Cramping in late pregnancy is a physiological phenomenon that’s usually considered normal. However, that’s not always true – it sometimes can be a sign of trouble. How can you tell cramps that are a sign of trouble from those that aren’t? What causes cramps, how should you react, and what should you do when you’re in extreme pain?
How are cramps while pregnant like?
Cramps during pregnancy are signs that your uterus is moving and is in fact, contracting. The uterus is surrounded by muscles that are in a relaxed state when you’re not pregnant. However, stimulus to the uterus can cause the muscles to tighten and contract and thus make you feel as if you have cramps during pregnancy.
Your cramps in the late stages of pregnancy might come in different forms – you might feel your uterus contracting painfully, or you might simply feel some abdominal tightness. If you try to put it into words, you might say that the area where your uterus is located has hardened.
As labor and delivery approaches, the intensity and frequency of the “rehearsals” your uterus does will increase and you’ll feel strong cramps more frequently.
Causes of cramps while pregnant
In the second and third trimester of pregnancy, the body continues to change and so the reasons why you have cramps also change.
Second trimester (Months 4 to 6)
The second trimester is usually considered a relatively “stable” period because most expectant women find their morning sickness taking a turn for the better. As the baby’s growth continues without causing much change to the mom’s body, this is also a period of time in which moms don’t feel cramps due to physiological reasons, either.
However, fatigue can cause the muscles in your abdominal region to tighten, and you might feel cramps from time to time. Remember to rest up and don’t let your fatigue accumulate!
Third trimester (Months 7 to 9)
In the last trimester of pregnancy, you’ll feel the strongest cramps you’ve felt thus far throughout pregnancy. These cramps are signs that your body is heading down the road to labor and delivery. The contractions in the uterus will also increase in frequency.
Before you actually go into labor and deliver, you might experience cramps in the form of contractions in your uterus known as “Braxton Hicks contractions”. These contractions stop when you lie down or rest for some time, so keep still for awhile until they go away.
Cramps in late pregnancy are caused by fetal movements?
You might feel your fetus’ first movements (quickening) as early as Week 16, or you might feel them earlier or as late as Week 25. When your baby grows bigger and fetal movements become stronger, you might get cramps because your uterus tightens in response to the moving baby.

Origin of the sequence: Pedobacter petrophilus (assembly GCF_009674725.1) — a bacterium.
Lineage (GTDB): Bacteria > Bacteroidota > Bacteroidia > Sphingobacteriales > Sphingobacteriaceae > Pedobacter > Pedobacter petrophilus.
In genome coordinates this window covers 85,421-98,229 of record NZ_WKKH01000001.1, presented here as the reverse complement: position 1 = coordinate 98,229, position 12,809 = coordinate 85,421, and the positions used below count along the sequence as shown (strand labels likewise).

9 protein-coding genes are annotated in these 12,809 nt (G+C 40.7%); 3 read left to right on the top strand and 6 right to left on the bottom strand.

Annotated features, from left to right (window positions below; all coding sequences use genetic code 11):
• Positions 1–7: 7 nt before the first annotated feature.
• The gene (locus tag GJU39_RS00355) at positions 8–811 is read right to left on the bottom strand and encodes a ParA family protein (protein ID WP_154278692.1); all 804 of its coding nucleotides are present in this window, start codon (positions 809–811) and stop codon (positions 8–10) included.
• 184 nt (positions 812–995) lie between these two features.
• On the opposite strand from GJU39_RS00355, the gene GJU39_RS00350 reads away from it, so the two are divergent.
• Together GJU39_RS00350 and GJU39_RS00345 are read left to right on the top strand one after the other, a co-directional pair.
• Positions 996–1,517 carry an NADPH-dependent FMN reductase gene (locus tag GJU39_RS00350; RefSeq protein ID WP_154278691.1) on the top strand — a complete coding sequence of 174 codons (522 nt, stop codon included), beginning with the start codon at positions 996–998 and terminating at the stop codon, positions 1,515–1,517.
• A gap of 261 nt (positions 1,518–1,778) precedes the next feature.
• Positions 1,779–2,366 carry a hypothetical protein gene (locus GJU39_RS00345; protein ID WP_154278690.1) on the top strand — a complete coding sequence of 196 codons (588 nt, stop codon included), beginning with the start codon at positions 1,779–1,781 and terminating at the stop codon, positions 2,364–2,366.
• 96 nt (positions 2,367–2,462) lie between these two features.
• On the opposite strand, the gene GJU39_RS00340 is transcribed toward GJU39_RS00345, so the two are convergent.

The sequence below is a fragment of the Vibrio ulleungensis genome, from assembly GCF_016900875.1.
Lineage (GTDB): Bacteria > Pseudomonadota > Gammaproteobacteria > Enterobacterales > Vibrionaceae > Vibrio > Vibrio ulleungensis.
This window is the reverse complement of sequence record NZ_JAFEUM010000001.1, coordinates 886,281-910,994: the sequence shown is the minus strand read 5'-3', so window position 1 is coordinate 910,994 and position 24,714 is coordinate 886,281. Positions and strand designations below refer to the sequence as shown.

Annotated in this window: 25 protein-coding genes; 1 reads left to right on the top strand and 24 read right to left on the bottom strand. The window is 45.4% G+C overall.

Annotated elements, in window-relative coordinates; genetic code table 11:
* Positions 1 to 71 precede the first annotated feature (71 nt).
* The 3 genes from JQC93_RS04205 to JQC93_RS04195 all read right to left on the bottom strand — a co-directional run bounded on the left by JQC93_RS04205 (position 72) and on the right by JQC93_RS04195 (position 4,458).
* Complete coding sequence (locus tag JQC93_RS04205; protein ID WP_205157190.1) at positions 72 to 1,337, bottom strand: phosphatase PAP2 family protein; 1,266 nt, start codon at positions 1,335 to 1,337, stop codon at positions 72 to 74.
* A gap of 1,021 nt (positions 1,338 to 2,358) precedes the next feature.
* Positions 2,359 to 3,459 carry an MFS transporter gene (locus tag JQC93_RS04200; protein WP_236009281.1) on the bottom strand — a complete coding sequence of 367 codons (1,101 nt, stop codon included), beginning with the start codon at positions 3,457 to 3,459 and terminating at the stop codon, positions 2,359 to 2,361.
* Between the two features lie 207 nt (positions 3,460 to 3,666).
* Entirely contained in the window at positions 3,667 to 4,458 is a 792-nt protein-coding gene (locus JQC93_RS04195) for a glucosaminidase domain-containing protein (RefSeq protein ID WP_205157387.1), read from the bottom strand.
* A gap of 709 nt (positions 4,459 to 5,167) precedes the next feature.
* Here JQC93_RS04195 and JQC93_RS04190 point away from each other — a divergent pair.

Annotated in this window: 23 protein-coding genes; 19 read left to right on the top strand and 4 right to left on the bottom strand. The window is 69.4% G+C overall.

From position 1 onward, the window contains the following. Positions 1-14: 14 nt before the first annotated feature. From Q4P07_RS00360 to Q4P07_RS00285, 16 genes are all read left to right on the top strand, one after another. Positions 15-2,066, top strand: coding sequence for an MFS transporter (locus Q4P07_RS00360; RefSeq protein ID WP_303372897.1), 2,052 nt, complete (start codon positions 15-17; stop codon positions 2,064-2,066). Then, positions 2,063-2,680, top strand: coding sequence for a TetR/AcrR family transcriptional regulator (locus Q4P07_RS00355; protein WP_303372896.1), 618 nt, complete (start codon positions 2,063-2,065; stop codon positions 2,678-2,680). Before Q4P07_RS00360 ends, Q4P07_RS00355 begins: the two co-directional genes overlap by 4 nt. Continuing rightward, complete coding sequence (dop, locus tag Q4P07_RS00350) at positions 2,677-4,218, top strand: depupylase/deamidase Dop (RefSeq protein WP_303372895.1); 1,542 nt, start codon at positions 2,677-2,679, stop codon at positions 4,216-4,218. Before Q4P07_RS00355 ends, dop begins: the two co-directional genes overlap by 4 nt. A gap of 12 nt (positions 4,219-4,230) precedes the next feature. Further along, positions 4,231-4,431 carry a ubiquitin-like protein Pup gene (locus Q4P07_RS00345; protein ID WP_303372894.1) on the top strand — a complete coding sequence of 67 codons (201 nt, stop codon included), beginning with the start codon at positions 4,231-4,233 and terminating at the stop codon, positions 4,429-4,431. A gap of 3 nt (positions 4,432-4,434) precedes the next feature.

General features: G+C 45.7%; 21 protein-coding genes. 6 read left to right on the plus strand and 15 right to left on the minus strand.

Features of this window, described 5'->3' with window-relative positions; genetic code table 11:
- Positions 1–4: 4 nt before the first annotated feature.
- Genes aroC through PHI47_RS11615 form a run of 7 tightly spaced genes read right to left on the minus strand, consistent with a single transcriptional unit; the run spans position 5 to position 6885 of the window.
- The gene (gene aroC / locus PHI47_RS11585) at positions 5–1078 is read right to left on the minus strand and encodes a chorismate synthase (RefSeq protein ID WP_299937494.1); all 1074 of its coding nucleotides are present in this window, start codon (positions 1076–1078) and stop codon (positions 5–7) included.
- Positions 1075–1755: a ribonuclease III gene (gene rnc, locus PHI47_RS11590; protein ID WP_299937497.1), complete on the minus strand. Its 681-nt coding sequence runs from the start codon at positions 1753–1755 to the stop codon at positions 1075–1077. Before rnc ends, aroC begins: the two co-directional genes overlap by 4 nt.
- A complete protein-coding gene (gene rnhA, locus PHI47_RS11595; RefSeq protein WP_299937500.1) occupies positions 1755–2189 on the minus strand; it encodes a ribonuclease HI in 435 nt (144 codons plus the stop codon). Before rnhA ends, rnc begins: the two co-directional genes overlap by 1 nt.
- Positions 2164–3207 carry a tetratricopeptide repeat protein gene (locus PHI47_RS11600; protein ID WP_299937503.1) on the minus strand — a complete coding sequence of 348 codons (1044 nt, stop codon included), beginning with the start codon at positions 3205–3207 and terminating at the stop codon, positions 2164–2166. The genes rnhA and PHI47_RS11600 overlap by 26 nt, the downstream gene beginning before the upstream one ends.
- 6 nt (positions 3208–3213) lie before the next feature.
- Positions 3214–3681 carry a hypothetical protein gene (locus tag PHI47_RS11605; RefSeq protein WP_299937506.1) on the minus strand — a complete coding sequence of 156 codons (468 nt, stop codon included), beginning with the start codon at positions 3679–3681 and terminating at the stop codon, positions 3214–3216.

You might feel fetal movement and cramps at the same time, but if the cramps stop and the pain goes away when you rest, then what you felt was fetal movement. Fetal movements continue even though you are at rest and they are telling you that your baby is awake and active then.
Are cramps in late pregnancy a sign of preterm labor?
When cramps hit you in the second and third trimester, rest.
If you rest for 30 minutes to an hour but the cramps continue, you’ll have to take note. Should you be less than 31 complete weeks pregnant and you already feel the contractions more than 3 times in an hour (for those past 31 completed pregnancy weeks, contractions more than 5 times an hour), you might be seeing a sign of preterm labor.
As there is a possibility that you’re going in labor, contact your hospital right away and give them details like what time you started having the contractions, how the pain is like, the interval between the contractions, whether you’re bleeding or not, and whether there is fetal movement or not.
Cramping and bleeding in late pregnancy? Take note!
If you have cramps + are in severe pain + are bleeding, there’s a possibility that you had a placental abruption. If for some reason, the placenta peels away from the uterine lining, your baby won’t get the oxygen and nutrients needed to survive.
If the placental abruption is but a partial separation of the placenta from the uterine lining, then the pregnancy can continue. However, if the abruption is a complete placental abruption, you will need to deliver your baby ASAP through a C-section. The baby’s life might be hanging in the balance when a placental abruption takes place, so if you are having cramps and are bleeding, contact your OB-GYN immediately.
Go to the hospital if you feel something isn’t right
The numerous cramps or movements in your abdomen throughout pregnancy might make you a little indifferent to them over time and you might not actively process how the cramps, contractions or movements were like.
However, the possibility that the cramps are telling you something is wrong remains real – this is especially so if you’re in extreme pain and if there is bleeding. If such symptoms appear or if your gut feeling tells you to drop everything, just go to the hospital, don’t hesitate. Every second could mean life or death to your baby.